This is, by definition, impossible using public-key encryption alone: the public key is assumed to be public, so that everybody knows (or can, if they wish, learn) it and can encrypt messages using it. If you change that assumption, what you have is no longer public-key encryption but something else with different security assumptions and definitions.
That said, you can get something like what you're asking for by combining public-key encryption and digital signatures. Basically, let's assume that Alice wants to allow Bob and Charlie to send her encrypted messages, such that:
Only Alice can read the messages.
Only Bob and Charlie can generate messages that Alice will accept as valid.
Even if Bob's and/or Charlie's full key material is leaked, others will not be able to read the messages they've sent (or will send) using those keys.
Even if Alice's key material is leaked, others will not be able to use it to generate valid messages that Alice would accept.
To achieve this, Alice can:
Generate an encryption key pair and a signature key pair.
Keep the private (i.e. decryption) half of the encryption key pair, and the public (i.e. verification) half of the public key pair.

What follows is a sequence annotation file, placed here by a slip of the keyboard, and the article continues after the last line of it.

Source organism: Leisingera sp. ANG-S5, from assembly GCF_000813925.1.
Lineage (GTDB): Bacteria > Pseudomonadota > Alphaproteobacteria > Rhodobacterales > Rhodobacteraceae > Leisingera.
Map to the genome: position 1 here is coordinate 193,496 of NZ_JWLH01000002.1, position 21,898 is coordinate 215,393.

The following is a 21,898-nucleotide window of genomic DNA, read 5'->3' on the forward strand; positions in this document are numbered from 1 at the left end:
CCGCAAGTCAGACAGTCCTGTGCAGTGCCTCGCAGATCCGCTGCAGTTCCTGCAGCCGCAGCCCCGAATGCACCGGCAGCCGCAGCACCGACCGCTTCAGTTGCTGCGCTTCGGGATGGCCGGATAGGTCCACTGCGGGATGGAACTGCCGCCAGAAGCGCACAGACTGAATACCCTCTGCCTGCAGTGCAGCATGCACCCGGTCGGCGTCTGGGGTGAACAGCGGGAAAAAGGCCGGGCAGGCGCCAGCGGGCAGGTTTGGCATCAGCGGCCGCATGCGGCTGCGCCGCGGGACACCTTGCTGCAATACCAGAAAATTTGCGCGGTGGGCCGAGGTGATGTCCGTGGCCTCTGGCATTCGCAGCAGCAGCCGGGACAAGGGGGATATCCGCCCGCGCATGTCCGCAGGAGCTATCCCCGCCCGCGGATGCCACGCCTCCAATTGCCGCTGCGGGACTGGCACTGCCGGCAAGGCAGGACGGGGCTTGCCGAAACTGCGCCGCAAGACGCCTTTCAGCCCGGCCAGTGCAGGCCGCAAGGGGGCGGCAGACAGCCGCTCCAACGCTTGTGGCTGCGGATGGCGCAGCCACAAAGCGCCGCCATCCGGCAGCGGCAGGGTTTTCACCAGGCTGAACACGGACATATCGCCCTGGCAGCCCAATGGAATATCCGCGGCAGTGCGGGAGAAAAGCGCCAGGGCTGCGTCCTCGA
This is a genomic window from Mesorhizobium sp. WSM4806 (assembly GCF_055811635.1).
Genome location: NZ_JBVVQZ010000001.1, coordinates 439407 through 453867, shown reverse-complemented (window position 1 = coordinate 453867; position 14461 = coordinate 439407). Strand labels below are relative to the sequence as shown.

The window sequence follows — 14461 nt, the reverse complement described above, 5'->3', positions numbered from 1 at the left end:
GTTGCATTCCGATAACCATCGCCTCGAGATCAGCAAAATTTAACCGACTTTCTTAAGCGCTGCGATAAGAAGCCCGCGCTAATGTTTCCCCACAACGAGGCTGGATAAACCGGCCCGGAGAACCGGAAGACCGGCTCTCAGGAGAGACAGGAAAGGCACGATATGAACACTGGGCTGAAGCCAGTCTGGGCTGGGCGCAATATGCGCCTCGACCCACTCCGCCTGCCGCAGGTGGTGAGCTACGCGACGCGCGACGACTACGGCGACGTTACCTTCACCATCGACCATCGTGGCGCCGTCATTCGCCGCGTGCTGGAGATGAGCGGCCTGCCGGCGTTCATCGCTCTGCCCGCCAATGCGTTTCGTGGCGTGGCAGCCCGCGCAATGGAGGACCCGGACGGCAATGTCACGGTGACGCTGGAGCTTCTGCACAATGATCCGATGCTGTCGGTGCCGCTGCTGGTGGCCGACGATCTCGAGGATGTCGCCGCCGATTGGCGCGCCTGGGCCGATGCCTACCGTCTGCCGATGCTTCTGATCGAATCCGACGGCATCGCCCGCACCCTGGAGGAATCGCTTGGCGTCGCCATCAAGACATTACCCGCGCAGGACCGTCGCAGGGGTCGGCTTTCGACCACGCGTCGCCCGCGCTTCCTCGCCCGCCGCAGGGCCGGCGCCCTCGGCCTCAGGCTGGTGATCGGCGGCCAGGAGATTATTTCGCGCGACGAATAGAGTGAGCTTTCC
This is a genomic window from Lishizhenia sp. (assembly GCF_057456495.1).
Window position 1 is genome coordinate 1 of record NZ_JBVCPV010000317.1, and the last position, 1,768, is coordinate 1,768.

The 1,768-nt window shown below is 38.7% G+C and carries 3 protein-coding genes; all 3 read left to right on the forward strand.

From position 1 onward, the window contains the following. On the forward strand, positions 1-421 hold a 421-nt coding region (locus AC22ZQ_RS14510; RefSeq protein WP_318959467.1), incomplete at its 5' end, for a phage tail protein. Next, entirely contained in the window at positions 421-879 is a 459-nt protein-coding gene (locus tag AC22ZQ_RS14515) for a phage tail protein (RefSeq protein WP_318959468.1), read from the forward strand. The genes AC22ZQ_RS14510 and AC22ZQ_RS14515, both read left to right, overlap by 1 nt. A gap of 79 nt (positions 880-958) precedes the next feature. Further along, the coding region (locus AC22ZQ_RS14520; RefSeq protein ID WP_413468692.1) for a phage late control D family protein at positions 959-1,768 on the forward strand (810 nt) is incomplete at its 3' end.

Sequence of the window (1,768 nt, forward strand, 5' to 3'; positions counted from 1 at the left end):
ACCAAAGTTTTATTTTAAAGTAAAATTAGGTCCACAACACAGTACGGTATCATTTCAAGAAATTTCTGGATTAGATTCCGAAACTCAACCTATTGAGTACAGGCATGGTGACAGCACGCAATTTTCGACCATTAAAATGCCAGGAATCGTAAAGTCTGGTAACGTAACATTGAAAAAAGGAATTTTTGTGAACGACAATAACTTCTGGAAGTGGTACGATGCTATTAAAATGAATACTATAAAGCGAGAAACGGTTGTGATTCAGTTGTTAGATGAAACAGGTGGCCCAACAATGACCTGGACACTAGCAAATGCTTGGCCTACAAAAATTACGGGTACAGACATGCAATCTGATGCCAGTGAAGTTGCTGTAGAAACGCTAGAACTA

Send the other halves of the keys (i.e. the public encryption key and the private signing key) to Bob and Charlie, and erase them (or at least the signature key; there's no need to erase public keys, since they're public) locally.
(Alternatively, Bob and Charlie can each generate their own signature key pairs, and send the public verification keys to Alice. This avoid having to transmit private keys between parties and erase them, and also prevents Bob and Charlie from impersonating each other.)
Now, to send a message, Bob (or Charlie) should encrypt it using Alice's public key, and sign it using the signature key,* and send both the encrypted message and the signature to Alice. Alice can then decrypt the message using her private decryption key, and verify the signature to prove that it came from Bob or Charlie.
*) It may or may not matter whether Bob first encrypts the message and then signs the ciphertext, or first signs the message and then encrypts the message and the signature. See this question for more details.